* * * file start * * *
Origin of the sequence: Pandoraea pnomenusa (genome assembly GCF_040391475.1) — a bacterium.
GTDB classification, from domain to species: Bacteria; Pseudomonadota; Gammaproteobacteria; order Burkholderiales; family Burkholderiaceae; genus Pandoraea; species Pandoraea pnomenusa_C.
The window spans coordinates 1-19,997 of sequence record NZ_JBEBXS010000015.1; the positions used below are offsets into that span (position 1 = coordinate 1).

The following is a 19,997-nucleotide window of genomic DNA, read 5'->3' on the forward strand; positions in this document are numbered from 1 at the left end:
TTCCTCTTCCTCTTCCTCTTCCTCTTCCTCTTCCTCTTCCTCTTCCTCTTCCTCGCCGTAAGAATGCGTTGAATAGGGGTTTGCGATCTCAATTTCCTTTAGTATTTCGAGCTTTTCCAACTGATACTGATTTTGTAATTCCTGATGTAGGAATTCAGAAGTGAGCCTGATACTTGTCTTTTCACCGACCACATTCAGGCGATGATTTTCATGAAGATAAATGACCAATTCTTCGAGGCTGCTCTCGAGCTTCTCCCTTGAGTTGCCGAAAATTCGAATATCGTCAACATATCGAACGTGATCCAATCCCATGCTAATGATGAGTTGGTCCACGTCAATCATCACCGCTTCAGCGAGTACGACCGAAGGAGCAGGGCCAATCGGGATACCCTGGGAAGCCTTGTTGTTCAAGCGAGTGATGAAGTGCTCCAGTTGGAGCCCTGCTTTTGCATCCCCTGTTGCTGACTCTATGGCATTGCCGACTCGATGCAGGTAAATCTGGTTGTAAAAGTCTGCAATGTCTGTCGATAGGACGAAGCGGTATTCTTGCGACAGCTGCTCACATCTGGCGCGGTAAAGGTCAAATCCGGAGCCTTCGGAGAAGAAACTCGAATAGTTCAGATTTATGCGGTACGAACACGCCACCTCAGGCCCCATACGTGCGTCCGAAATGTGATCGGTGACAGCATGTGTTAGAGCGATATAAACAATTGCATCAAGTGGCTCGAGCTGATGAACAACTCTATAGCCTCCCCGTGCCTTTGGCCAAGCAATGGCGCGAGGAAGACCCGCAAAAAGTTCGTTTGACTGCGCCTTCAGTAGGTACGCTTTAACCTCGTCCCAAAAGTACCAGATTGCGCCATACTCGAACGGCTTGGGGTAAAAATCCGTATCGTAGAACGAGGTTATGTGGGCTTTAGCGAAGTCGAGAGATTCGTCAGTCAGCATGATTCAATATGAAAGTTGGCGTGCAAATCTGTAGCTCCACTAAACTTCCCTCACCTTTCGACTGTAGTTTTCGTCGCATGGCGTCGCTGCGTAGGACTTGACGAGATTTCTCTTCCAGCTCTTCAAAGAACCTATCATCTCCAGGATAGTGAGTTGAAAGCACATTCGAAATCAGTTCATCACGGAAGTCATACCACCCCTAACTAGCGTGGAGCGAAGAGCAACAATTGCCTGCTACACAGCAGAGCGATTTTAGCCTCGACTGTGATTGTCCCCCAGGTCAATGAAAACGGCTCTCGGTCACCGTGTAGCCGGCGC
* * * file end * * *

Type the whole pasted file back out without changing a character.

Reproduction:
Origin of the sequence: Pandoraea pnomenusa (genome assembly GCF_040391475.1) — a bacterium.
GTDB classification, from domain to species: Bacteria; Pseudomonadota; Gammaproteobacteria; order Burkholderiales; family Burkholderiaceae; genus Pandoraea; species Pandoraea pnomenusa_C.
The window spans coordinates 1-19,997 of sequence record NZ_JBEBXS010000015.1; the positions used below are offsets into that span (position 1 = coordinate 1).

The following is a 19,997-nucleotide window of genomic DNA, read 5'->3' on the forward strand; positions in this document are numbered from 1 at the left end:
TTCCTCTTCCTCTTCCTCTTCCTCTTCCTCTTCCTCTTCCTCTTCCTCTTCCTCGCCGTAAGAATGCGTTGAATAGGGGTTTGCGATCTCAATTTCCTTTAGTATTTCGAGCTTTTCCAACTGATACTGATTTTGTAATTCCTGATGTAGGAATTCAGAAGTGAGCCTGATACTTGTCTTTTCACCGACCACATTCAGGCGATGATTTTCATGAAGATAAATGACCAATTCTTCGAGGCTGCTCTCGAGCTTCTCCCTTGAGTTGCCGAAAATTCGAATATCGTCAACATATCGAACGTGATCCAATCCCATGCTAATGATGAGTTGGTCCACGTCAATCATCACCGCTTCAGCGAGTACGACCGAAGGAGCAGGGCCAATCGGGATACCCTGGGAAGCCTTGTTGTTCAAGCGAGTGATGAAGTGCTCCAGTTGGAGCCCTGCTTTTGCATCCCCTGTTGCTGACTCTATGGCATTGCCGACTCGATGCAGGTAAATCTGGTTGTAAAAGTCTGCAATGTCTGTCGATAGGACGAAGCGGTATTCTTGCGACAGCTGCTCACATCTGGCGCGGTAAAGGTCAAATCCGGAGCCTTCGGAGAAGAAACTCGAATAGTTCAGATTTATGCGGTACGAACACGCCACCTCAGGCCCCATACGTGCGTCCGAAATGTGATCGGTGACAGCATGTGTTAGAGCGATATAAACAATTGCATCAAGTGGCTCGAGCTGATGAACAACTCTATAGCCTCCCCGTGCCTTTGGCCAAGCAATGGCGCGAGGAAGACCCGCAAAAAGTTCGTTTGACTGCGCCTTCAGTAGGTACGCTTTAACCTCGTCCCAAAAGTACCAGATTGCGCCATACTCGAACGGCTTGGGGTAAAAATCCGTATCGTAGAACGAGGTTATGTGGGCTTTAGCGAAGTCGAGAGATTCGTCAGTCAGCATGATTCAATATGAAAGTTGGCGTGCAAATCTGTAGCTCCACTAAACTTCCCTCACCTTTCGACTGTAGTTTTCGTCGCATGGCGTCGCTGCGTAGGACTTGACGAGATTTCTCTTCCAGCTCTTCAAAGAACCTATCATCTCCAGGATAGTGAGTTGAAAGCACATTCGAAATCAGTTCATCACGGAAGTCATACCACCCCTAACTAGCGTGGAGCGAAGAGCAACAATTGCCTGCTACACAGCAGAGCGATTTTAGCCTCGACTGTGATTGTCCCCCAGGTCAATGAAAACGGCTCTCGGTCACCGTGTAGCCGGCGC